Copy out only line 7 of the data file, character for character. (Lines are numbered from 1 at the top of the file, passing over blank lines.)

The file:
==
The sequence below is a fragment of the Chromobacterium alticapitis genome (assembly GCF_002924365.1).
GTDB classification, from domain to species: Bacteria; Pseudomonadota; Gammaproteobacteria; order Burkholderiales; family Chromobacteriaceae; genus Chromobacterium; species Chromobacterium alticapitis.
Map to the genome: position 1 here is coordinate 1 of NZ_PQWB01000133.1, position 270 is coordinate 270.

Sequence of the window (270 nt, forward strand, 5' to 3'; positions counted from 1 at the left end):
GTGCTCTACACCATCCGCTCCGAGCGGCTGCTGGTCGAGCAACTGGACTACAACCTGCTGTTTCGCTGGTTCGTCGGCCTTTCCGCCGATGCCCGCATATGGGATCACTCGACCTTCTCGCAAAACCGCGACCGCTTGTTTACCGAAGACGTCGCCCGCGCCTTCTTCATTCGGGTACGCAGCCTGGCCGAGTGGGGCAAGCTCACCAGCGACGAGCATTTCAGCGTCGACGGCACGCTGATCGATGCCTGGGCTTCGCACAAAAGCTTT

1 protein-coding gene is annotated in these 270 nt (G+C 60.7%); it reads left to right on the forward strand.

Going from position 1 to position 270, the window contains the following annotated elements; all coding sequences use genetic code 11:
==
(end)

Going from position 1 to position 270, the window contains the following annotated elements; all coding sequences use genetic code 11: